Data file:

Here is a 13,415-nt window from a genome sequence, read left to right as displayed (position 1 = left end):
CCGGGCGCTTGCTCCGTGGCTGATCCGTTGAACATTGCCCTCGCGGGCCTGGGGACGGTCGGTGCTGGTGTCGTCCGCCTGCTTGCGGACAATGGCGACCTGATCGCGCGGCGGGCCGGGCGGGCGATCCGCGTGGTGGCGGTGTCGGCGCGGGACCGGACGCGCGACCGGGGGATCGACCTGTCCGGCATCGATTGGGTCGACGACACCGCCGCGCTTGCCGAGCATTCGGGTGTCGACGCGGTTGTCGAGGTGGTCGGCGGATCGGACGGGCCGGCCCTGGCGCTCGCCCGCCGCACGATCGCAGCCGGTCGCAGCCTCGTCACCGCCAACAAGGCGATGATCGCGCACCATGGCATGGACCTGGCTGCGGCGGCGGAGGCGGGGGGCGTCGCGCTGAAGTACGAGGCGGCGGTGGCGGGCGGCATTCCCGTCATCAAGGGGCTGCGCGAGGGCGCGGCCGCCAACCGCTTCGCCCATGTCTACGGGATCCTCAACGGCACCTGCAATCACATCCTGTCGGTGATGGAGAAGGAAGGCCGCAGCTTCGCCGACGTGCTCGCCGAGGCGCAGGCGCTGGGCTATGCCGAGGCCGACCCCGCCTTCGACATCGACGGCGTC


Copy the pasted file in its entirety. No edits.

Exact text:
Here is a 13,415-nt window from a genome sequence, read left to right as displayed (position 1 = left end):
CCGGGCGCTTGCTCCGTGGCTGATCCGTTGAACATTGCCCTCGCGGGCCTGGGGACGGTCGGTGCTGGTGTCGTCCGCCTGCTTGCGGACAATGGCGACCTGATCGCGCGGCGGGCCGGGCGGGCGATCCGCGTGGTGGCGGTGTCGGCGCGGGACCGGACGCGCGACCGGGGGATCGACCTGTCCGGCATCGATTGGGTCGACGACACCGCCGCGCTTGCCGAGCATTCGGGTGTCGACGCGGTTGTCGAGGTGGTCGGCGGATCGGACGGGCCGGCCCTGGCGCTCGCCCGCCGCACGATCGCAGCCGGTCGCAGCCTCGTCACCGCCAACAAGGCGATGATCGCGCACCATGGCATGGACCTGGCTGCGGCGGCGGAGGCGGGGGGCGTCGCGCTGAAGTACGAGGCGGCGGTGGCGGGCGGCATTCCCGTCATCAAGGGGCTGCGCGAGGGCGCGGCCGCCAACCGCTTCGCCCATGTCTACGGGATCCTCAACGGCACCTGCAATCACATCCTGTCGGTGATGGAGAAGGAAGGCCGCAGCTTCGCCGACGTGCTCGCCGAGGCGCAGGCGCTGGGCTATGCCGAGGCCGACCCCGCCTTCGACATCGACGGCGTC